When I moved back to Birmingham from Washington, DC several years ago, I began a tradition of cooking breakfast Christmas morning. I started this tradition because of childhood memories I have of my mam’maw Kennedy cooking breakfast on Christmas morning.
Living in Opelika as a child, as I have said before, we would have to travel to Birmingham for the holidays to spend time with my grandparents. Christmas Eve was spent at my grandma and granddaddy Chandler’s house in Birmingham. We had dinner and then opened presents. We weren’t allowed to open presents until all the dishes were washed and dried. During that time, my grandparents didn’t own a dishwasher, so the dishes had to be washed by hand. The grandchildren liked to speed things along so we would help wash them. After the evening’s festivities, we would leave their house and drive an hour north to my dad’s parents’ house in Blount County. We spent the night, Santa would visit and then my dad’s brothers and family would come to eat lunch.
Christmas morning would begin at 5 or 6 a.m. with my mam’maw rolling out dough for biscuits. There were no can or frozen biscuits served at her house, ever. She would use Christmas cookie cutters to cut the shape of the biscuits on Christmas morning and they would be served with grits, scrambled eggs, bacon and sausage. The bacon and sausage usually was from a pig my grandfather would buy near his farm. The warmth of the house and the smell of bacon cooking made a cold Christmas morning special.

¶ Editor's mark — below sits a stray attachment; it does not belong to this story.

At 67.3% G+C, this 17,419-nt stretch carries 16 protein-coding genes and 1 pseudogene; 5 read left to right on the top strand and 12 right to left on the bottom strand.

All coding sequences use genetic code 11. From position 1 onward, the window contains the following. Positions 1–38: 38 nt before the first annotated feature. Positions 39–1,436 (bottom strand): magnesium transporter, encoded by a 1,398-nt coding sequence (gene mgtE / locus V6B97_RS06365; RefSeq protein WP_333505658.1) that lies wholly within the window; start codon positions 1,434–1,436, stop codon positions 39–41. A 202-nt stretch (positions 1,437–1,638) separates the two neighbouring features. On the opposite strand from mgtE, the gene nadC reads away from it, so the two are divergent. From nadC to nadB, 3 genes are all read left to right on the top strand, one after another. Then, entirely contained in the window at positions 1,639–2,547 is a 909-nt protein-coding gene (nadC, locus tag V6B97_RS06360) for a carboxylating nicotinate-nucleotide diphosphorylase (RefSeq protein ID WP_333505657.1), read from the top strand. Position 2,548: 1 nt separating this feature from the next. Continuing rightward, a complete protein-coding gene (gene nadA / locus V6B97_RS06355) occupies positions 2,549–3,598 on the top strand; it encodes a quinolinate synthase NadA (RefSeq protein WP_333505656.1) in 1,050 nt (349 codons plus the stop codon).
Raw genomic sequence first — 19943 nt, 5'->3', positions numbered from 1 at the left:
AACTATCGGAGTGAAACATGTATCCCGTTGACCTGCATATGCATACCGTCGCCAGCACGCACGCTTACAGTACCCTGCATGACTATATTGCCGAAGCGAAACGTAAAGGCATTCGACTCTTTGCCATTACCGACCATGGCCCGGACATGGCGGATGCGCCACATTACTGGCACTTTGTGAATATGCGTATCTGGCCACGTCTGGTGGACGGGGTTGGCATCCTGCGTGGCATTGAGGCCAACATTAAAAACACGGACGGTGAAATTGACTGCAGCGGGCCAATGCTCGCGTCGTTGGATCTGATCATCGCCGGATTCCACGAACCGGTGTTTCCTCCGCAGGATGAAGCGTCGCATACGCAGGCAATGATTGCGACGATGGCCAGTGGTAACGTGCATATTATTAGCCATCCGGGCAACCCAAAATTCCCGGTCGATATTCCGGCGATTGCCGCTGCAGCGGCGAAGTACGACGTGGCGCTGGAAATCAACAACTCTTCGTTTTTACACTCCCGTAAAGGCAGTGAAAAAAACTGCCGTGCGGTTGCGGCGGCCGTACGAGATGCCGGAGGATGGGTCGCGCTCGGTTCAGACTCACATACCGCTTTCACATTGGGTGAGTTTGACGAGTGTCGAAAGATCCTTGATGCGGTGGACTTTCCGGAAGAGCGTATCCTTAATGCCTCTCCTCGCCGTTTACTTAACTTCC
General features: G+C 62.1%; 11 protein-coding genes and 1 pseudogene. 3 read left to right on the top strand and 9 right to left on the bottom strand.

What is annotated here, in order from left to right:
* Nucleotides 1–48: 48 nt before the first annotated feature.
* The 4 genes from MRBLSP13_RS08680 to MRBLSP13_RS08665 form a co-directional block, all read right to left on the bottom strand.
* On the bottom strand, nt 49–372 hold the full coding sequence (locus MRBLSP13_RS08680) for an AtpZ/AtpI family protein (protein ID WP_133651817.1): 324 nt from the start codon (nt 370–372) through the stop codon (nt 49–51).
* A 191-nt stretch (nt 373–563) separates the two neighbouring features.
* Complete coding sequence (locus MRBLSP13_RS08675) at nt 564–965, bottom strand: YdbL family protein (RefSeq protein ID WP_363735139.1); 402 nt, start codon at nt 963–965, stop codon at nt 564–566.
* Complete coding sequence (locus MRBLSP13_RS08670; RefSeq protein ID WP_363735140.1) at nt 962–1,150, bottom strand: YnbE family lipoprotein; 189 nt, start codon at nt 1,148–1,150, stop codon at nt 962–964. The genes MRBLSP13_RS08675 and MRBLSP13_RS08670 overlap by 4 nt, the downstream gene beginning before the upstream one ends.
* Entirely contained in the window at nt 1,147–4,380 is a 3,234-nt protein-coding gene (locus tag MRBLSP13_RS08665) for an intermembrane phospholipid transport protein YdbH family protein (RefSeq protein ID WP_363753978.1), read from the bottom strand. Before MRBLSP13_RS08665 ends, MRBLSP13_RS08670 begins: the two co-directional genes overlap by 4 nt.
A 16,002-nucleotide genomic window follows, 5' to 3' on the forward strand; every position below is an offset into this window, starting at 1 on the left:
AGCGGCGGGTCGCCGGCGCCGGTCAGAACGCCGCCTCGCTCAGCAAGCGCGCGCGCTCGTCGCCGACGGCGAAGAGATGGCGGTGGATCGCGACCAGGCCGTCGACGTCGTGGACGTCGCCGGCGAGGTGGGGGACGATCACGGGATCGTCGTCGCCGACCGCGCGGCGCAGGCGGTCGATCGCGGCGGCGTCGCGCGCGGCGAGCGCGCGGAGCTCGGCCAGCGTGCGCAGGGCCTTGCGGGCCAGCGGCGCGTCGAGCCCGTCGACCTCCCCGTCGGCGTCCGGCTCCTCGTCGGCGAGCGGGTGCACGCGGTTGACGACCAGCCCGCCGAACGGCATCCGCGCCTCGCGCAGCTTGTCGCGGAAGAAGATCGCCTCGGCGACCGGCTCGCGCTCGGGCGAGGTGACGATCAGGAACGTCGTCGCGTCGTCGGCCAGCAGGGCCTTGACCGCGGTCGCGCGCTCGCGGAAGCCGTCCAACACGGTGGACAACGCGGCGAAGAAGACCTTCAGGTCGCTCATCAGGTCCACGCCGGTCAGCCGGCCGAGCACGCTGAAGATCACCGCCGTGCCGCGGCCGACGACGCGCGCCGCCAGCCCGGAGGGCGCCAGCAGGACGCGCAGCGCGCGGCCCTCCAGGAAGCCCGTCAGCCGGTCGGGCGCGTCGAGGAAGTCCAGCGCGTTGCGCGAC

Carrying on this tradition brings me closer to my mam’maw and her memory as well as memories of Christmas as a child. My dad loves that I cook breakfast every Christmas morning. He loves traditions, especially during the holidays. He usually texts me several times to make sure I am going to cook breakfast Christmas morning. “Yes, daddy, I am.”
My 2016 Christmas Breakfast Menu:
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